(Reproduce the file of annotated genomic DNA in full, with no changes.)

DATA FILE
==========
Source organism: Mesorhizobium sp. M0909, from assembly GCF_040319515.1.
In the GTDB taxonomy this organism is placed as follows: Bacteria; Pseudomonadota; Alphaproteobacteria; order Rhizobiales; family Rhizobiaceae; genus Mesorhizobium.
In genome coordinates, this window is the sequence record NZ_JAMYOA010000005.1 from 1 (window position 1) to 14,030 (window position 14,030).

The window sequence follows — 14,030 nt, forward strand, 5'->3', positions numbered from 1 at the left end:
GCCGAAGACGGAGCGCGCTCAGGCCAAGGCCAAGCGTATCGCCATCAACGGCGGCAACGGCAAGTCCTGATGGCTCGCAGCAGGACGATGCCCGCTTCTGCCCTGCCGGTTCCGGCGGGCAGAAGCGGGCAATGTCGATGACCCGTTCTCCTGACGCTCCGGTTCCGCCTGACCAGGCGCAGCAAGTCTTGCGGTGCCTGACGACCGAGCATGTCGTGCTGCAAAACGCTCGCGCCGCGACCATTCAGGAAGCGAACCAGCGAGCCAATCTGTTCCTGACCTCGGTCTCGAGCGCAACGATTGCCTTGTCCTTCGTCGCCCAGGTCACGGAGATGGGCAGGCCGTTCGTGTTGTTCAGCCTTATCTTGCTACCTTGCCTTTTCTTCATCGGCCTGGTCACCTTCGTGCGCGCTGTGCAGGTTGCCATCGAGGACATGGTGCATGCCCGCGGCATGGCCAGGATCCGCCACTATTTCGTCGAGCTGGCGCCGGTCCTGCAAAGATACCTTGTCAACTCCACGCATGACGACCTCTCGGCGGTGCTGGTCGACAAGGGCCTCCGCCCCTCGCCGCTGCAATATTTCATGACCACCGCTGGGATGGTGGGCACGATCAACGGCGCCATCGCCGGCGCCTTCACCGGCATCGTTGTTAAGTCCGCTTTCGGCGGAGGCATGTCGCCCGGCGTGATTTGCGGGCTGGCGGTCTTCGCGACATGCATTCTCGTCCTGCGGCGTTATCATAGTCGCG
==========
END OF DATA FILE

Source organism: Mesorhizobium sp. M0909, from assembly GCF_040319515.1.
In the GTDB taxonomy this organism is placed as follows: Bacteria; Pseudomonadota; Alphaproteobacteria; order Rhizobiales; family Rhizobiaceae; genus Mesorhizobium.
In genome coordinates, this window is the sequence record NZ_JAMYOA010000005.1 from 1 (window position 1) to 14,030 (window position 14,030).

The window sequence follows — 14,030 nt, forward strand, 5'->3', positions numbered from 1 at the left end:
GCCGAAGACGGAGCGCGCTCAGGCCAAGGCCAAGCGTATCGCCATCAACGGCGGCAACGGCAAGTCCTGATGGCTCGCAGCAGGACGATGCCCGCTTCTGCCCTGCCGGTTCCGGCGGGCAGAAGCGGGCAATGTCGATGACCCGTTCTCCTGACGCTCCGGTTCCGCCTGACCAGGCGCAGCAAGTCTTGCGGTGCCTGACGACCGAGCATGTCGTGCTGCAAAACGCTCGCGCCGCGACCATTCAGGAAGCGAACCAGCGAGCCAATCTGTTCCTGACCTCGGTCTCGAGCGCAACGATTGCCTTGTCCTTCGTCGCCCAGGTCACGGAGATGGGCAGGCCGTTCGTGTTGTTCAGCCTTATCTTGCTACCTTGCCTTTTCTTCATCGGCCTGGTCACCTTCGTGCGCGCTGTGCAGGTTGCCATCGAGGACATGGTGCATGCCCGCGGCATGGCCAGGATCCGCCACTATTTCGTCGAGCTGGCGCCGGTCCTGCAAAGATACCTTGTCAACTCCACGCATGACGACCTCTCGGCGGTGCTGGTCGACAAGGGCCTCCGCCCCTCGCCGCTGCAATATTTCATGACCACCGCTGGGATGGTGGGCACGATCAACGGCGCCATCGCCGGCGCCTTCACCGGCATCGTTGTTAAGTCCGCTTTCGGCGGAGGCATGTCGCCCGGCGTGATTTGCGGGCTGGCGGTCTTCGCGACATGCATTCTCGTCCTGCGGCGTTATCATAGTCGCG